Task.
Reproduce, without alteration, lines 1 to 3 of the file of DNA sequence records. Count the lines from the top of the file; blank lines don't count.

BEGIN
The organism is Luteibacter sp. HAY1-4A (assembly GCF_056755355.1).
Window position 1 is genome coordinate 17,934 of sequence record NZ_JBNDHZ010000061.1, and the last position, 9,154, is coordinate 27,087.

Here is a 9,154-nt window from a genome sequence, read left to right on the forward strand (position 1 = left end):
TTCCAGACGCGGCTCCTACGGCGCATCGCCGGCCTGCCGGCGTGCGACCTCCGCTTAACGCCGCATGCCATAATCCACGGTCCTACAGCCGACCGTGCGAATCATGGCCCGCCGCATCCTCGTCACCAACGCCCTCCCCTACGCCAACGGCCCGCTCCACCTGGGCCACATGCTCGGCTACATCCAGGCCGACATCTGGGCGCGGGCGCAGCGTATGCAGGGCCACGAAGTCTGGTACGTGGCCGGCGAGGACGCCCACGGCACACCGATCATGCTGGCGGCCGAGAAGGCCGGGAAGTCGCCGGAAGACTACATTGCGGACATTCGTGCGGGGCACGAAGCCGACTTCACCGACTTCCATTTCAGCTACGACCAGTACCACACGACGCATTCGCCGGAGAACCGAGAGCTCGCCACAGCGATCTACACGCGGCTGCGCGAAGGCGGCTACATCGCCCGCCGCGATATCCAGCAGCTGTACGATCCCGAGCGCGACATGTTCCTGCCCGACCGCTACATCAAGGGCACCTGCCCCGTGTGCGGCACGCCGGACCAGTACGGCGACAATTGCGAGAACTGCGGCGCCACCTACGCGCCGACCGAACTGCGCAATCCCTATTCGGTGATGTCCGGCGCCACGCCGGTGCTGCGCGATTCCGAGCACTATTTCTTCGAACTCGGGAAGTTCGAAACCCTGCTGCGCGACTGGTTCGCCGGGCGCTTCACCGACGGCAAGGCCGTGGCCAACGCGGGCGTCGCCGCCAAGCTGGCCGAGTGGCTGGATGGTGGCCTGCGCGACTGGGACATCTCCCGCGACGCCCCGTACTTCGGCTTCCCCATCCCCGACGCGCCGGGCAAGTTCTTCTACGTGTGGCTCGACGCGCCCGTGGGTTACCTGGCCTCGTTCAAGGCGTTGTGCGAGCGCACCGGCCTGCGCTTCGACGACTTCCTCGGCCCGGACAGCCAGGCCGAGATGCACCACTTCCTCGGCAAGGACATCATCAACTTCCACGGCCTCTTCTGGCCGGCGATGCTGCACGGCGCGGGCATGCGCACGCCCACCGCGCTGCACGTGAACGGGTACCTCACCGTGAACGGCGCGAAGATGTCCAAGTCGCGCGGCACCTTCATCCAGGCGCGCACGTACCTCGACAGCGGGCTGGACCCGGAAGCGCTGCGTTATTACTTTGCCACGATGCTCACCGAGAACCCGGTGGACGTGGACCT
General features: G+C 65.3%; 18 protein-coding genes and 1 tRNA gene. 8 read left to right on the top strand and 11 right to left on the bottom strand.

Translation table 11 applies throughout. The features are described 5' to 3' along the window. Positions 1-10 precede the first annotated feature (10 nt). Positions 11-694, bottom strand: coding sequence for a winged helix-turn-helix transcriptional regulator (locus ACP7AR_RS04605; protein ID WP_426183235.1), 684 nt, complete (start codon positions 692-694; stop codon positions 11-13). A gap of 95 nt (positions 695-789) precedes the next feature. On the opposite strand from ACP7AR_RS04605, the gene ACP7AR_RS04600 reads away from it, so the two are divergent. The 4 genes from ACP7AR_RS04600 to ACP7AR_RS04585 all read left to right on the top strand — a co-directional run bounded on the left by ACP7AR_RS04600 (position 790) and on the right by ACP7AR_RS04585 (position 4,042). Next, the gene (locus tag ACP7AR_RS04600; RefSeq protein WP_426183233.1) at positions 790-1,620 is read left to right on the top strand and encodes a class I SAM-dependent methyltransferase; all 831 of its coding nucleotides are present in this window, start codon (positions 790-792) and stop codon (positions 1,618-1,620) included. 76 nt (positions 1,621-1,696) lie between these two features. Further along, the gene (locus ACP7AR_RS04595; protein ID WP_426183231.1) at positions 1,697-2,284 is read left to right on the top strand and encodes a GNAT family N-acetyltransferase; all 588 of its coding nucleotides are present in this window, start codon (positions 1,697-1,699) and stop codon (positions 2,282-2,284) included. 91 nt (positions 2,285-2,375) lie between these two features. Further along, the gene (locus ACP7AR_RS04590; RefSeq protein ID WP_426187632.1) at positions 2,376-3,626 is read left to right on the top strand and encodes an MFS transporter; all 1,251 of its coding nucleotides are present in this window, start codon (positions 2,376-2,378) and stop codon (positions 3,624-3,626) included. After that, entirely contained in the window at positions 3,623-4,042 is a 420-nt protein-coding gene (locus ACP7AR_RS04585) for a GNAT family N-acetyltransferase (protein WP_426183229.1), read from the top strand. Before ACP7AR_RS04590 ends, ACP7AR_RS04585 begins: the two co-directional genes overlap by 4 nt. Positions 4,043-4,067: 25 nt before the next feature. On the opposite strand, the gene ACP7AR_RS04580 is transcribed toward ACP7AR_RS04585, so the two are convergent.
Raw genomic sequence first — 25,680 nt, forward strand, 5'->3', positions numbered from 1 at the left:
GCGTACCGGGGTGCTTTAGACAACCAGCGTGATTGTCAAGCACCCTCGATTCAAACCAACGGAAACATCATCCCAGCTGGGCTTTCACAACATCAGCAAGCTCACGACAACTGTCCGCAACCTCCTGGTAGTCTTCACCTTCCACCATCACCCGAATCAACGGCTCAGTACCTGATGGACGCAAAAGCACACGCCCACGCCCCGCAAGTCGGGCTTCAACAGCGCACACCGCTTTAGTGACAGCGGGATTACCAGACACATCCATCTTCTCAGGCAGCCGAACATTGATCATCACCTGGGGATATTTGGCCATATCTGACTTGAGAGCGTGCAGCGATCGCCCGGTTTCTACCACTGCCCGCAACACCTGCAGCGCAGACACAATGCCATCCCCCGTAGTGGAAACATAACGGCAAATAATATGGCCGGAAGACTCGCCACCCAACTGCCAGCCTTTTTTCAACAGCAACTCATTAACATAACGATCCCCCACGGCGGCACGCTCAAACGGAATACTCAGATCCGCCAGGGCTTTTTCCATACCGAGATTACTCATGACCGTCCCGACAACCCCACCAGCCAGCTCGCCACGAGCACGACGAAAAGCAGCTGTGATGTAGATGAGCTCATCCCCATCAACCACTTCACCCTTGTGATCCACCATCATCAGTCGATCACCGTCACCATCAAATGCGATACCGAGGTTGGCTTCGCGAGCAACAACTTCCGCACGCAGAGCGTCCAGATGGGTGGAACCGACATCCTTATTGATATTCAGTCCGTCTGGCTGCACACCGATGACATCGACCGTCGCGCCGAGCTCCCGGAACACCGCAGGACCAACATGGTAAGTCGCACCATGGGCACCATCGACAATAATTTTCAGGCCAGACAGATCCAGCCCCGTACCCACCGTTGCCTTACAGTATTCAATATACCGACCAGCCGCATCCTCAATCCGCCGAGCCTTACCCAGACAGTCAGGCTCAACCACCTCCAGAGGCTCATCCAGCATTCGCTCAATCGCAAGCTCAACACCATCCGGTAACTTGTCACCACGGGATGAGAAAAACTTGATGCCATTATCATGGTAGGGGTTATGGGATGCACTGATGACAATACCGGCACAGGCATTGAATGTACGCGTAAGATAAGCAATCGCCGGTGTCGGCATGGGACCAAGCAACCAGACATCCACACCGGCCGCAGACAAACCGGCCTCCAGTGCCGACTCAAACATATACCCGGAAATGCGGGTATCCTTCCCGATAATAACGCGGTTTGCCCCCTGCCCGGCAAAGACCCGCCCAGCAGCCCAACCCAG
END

The organism is Luteibacter sp. HAY1-4A (assembly GCF_056755355.1).
Window position 1 is genome coordinate 17,934 of sequence record NZ_JBNDHZ010000061.1, and the last position, 9,154, is coordinate 27,087.

Here is a 9,154-nt window from a genome sequence, read left to right on the forward strand (position 1 = left end):